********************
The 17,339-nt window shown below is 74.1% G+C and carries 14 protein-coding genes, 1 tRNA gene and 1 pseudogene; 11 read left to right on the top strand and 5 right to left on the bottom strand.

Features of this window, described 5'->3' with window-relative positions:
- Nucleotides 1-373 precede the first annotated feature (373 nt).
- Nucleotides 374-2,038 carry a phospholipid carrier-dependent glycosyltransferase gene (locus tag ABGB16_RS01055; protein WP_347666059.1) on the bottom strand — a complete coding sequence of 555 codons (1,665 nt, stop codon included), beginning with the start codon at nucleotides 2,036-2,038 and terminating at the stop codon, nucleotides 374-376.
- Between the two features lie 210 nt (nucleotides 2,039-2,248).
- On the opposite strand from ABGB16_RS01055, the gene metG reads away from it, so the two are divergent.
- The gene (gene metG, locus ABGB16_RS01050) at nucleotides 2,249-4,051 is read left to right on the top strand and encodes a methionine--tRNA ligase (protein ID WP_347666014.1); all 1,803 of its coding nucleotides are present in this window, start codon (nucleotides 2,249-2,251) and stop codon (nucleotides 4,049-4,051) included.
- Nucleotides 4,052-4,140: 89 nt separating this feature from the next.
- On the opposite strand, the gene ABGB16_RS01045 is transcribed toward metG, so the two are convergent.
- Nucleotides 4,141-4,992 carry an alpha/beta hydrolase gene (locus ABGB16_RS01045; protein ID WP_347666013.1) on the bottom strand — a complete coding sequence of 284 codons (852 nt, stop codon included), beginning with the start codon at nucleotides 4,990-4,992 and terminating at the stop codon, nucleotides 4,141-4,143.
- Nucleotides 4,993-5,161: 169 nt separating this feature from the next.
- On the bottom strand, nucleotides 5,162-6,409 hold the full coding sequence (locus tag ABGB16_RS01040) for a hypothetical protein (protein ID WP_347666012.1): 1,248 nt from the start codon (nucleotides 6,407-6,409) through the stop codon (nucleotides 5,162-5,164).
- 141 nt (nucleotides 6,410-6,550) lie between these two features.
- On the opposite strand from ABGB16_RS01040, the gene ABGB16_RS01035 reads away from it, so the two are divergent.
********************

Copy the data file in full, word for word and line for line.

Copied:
The 17,339-nt window shown below is 74.1% G+C and carries 14 protein-coding genes, 1 tRNA gene and 1 pseudogene; 11 read left to right on the top strand and 5 right to left on the bottom strand.

Features of this window, described 5'->3' with window-relative positions:
- Nucleotides 1-373 precede the first annotated feature (373 nt).
- Nucleotides 374-2,038 carry a phospholipid carrier-dependent glycosyltransferase gene (locus tag ABGB16_RS01055; protein WP_347666059.1) on the bottom strand — a complete coding sequence of 555 codons (1,665 nt, stop codon included), beginning with the start codon at nucleotides 2,036-2,038 and terminating at the stop codon, nucleotides 374-376.
- Between the two features lie 210 nt (nucleotides 2,039-2,248).
- On the opposite strand from ABGB16_RS01055, the gene metG reads away from it, so the two are divergent.
- The gene (gene metG, locus ABGB16_RS01050) at nucleotides 2,249-4,051 is read left to right on the top strand and encodes a methionine--tRNA ligase (protein ID WP_347666014.1); all 1,803 of its coding nucleotides are present in this window, start codon (nucleotides 2,249-2,251) and stop codon (nucleotides 4,049-4,051) included.
- Nucleotides 4,052-4,140: 89 nt separating this feature from the next.
- On the opposite strand, the gene ABGB16_RS01045 is transcribed toward metG, so the two are convergent.
- Nucleotides 4,141-4,992 carry an alpha/beta hydrolase gene (locus ABGB16_RS01045; protein ID WP_347666013.1) on the bottom strand — a complete coding sequence of 284 codons (852 nt, stop codon included), beginning with the start codon at nucleotides 4,990-4,992 and terminating at the stop codon, nucleotides 4,141-4,143.
- Nucleotides 4,993-5,161: 169 nt separating this feature from the next.
- On the bottom strand, nucleotides 5,162-6,409 hold the full coding sequence (locus tag ABGB16_RS01040) for a hypothetical protein (protein ID WP_347666012.1): 1,248 nt from the start codon (nucleotides 6,407-6,409) through the stop codon (nucleotides 5,162-5,164).
- 141 nt (nucleotides 6,410-6,550) lie between these two features.
- On the opposite strand from ABGB16_RS01040, the gene ABGB16_RS01035 reads away from it, so the two are divergent.